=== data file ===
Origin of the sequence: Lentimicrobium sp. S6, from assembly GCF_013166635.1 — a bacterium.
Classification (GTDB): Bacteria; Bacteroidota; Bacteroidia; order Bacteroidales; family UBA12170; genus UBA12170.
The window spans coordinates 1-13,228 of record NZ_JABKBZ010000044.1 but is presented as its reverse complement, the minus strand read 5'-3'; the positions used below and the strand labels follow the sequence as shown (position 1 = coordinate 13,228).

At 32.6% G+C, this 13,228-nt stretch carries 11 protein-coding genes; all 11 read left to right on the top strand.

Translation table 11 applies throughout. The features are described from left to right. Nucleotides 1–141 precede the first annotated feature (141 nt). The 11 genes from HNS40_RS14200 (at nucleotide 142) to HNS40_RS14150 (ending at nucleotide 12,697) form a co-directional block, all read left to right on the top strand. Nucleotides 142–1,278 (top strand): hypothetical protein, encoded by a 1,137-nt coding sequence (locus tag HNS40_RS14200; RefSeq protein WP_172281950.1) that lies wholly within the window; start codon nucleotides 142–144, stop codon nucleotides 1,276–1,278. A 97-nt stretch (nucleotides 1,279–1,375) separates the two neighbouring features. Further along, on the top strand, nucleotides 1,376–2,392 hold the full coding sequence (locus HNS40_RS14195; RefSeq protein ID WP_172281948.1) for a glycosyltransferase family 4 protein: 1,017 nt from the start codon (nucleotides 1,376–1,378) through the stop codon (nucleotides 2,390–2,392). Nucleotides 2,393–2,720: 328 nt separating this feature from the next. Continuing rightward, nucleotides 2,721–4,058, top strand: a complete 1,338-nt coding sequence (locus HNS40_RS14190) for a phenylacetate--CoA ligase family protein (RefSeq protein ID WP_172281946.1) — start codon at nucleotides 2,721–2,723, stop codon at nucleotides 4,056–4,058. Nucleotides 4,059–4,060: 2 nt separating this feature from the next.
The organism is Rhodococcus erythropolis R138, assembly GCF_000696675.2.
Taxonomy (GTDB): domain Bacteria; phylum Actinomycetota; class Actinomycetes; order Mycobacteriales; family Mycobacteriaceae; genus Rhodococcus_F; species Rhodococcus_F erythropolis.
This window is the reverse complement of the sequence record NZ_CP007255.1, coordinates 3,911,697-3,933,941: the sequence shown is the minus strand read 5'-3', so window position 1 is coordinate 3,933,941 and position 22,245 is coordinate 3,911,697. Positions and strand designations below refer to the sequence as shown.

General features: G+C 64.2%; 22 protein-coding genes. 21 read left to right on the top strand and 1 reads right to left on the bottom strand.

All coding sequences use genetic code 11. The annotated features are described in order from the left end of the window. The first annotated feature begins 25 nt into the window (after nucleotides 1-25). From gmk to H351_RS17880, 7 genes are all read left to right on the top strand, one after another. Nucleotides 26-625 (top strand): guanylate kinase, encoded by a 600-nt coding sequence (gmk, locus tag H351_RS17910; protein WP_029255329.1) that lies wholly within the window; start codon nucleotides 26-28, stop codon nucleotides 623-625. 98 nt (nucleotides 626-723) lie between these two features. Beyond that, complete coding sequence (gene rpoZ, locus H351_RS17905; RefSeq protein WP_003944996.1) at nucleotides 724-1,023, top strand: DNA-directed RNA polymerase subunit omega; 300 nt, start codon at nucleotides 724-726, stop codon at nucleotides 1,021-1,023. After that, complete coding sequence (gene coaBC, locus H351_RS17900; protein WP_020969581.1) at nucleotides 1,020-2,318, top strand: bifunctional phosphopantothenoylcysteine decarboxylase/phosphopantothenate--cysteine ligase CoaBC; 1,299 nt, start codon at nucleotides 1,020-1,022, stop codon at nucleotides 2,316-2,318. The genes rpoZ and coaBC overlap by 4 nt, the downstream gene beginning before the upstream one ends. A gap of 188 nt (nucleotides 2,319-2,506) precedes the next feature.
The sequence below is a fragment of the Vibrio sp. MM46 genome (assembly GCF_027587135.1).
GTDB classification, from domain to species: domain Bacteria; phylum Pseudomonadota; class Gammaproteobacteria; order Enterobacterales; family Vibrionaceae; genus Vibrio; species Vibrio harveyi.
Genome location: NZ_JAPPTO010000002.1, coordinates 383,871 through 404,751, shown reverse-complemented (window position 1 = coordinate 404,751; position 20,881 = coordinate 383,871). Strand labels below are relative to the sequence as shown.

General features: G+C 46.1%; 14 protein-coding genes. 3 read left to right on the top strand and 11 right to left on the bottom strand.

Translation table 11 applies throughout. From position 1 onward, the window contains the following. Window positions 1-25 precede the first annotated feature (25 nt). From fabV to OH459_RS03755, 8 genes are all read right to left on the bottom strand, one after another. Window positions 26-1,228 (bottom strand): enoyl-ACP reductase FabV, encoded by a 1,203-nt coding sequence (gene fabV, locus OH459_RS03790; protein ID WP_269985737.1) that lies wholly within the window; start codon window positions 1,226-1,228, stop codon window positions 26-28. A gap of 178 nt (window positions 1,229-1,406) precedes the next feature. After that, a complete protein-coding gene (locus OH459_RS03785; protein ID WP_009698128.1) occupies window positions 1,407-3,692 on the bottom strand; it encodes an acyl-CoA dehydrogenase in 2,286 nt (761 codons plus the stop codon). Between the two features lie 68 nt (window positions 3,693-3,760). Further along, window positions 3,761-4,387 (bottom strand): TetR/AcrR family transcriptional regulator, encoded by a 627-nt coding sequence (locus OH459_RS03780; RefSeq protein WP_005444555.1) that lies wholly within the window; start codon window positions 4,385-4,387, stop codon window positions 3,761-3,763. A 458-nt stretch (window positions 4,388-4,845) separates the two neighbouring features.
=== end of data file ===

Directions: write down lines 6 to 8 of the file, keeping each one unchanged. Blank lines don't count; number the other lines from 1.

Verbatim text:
The organism is Rhodococcus erythropolis R138, assembly GCF_000696675.2.
Taxonomy (GTDB): domain Bacteria; phylum Actinomycetota; class Actinomycetes; order Mycobacteriales; family Mycobacteriaceae; genus Rhodococcus_F; species Rhodococcus_F erythropolis.
This window is the reverse complement of the sequence record NZ_CP007255.1, coordinates 3,911,697-3,933,941: the sequence shown is the minus strand read 5'-3', so window position 1 is coordinate 3,933,941 and position 22,245 is coordinate 3,911,697. Positions and strand designations below refer to the sequence as shown.